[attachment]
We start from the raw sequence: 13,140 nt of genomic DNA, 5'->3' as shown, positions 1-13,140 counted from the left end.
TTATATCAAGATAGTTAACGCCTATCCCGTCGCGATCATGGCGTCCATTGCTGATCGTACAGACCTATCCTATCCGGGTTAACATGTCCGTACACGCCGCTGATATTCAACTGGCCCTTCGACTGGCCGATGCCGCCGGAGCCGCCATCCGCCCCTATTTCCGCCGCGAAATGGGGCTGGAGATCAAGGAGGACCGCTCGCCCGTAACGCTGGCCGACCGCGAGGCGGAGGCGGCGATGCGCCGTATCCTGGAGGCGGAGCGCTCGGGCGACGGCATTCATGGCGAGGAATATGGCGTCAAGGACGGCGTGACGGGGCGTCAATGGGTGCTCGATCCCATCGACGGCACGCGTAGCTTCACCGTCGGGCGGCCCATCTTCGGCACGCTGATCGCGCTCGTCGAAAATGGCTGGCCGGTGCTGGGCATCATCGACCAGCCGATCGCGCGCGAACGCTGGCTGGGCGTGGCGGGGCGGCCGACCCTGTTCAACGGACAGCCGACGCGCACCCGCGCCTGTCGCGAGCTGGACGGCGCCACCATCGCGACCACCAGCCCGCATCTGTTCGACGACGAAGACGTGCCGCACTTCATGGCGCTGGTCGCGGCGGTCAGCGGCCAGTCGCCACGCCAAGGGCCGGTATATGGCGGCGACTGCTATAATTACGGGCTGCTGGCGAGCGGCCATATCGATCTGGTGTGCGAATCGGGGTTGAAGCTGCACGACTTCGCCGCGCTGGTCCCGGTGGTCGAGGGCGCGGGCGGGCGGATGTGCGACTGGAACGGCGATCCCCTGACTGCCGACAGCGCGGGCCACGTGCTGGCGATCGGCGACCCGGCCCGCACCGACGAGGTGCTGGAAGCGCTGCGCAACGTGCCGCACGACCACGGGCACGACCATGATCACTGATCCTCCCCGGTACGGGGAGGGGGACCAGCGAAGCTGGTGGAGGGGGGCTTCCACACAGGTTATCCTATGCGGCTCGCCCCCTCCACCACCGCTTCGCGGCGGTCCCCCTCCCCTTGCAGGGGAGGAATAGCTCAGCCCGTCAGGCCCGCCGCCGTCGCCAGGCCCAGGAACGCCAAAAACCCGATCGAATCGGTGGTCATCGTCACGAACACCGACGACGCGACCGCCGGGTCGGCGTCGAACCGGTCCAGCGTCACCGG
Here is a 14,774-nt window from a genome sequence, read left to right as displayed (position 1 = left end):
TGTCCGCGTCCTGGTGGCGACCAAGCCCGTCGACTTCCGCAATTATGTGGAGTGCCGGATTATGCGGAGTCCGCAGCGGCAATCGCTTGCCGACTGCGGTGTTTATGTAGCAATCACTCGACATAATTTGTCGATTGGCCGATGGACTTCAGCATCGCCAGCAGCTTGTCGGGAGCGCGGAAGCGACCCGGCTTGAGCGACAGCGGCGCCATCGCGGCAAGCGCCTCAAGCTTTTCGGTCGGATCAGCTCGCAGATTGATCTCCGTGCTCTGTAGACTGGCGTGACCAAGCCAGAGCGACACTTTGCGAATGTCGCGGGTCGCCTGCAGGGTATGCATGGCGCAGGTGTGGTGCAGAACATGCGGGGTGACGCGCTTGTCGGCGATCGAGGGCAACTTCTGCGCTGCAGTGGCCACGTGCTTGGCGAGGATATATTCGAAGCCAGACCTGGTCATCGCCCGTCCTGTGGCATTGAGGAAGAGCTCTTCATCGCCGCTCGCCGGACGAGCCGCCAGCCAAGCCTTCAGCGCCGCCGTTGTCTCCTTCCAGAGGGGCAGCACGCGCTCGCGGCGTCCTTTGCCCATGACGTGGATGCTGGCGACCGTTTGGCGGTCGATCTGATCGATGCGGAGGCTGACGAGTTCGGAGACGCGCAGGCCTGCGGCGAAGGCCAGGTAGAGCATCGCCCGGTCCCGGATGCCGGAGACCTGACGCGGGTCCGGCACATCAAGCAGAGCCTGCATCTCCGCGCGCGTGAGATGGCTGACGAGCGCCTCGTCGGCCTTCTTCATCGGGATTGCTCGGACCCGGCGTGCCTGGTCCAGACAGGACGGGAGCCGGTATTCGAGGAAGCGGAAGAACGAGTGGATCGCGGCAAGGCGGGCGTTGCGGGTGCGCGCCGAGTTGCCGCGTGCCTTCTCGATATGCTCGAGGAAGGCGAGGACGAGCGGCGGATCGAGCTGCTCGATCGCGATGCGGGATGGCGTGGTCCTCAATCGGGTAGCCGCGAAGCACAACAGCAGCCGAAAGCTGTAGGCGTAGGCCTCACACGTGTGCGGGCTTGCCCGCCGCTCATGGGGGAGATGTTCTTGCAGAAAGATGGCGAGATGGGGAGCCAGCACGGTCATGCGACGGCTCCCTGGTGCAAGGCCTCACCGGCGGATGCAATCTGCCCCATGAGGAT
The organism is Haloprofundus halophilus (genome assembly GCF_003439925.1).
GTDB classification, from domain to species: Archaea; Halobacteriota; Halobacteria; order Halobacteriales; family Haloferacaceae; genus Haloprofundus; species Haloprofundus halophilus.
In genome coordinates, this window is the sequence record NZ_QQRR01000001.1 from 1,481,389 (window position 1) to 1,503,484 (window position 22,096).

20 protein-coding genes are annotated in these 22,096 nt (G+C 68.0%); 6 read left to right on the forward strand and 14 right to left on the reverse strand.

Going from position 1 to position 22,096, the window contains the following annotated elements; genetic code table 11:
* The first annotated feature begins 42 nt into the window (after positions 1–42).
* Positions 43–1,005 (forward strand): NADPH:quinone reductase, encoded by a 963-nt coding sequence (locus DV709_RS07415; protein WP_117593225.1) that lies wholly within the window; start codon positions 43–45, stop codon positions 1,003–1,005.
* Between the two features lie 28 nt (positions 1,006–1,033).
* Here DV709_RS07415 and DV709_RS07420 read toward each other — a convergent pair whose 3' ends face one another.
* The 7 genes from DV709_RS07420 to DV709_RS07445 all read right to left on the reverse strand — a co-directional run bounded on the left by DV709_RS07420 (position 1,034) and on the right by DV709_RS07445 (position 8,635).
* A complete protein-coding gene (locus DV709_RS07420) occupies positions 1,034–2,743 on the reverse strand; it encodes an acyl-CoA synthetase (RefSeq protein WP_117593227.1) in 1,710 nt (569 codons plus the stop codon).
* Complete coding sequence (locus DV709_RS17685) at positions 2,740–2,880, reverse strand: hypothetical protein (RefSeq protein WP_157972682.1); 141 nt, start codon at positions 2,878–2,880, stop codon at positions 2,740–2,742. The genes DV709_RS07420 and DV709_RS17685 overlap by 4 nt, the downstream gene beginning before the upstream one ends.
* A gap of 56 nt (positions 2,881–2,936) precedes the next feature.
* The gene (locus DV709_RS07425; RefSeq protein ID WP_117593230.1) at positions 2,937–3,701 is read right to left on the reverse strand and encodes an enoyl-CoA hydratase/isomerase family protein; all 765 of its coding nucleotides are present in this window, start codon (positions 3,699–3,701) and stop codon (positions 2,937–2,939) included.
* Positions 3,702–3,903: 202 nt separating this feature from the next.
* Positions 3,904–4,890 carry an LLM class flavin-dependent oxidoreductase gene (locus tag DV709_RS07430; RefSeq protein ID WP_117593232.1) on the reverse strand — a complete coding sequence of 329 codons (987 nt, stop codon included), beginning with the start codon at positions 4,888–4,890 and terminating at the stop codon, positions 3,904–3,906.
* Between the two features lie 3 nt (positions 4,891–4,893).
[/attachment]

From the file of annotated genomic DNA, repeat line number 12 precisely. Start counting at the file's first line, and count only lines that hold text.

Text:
* Between the two features lie 28 nt (positions 1,006–1,033).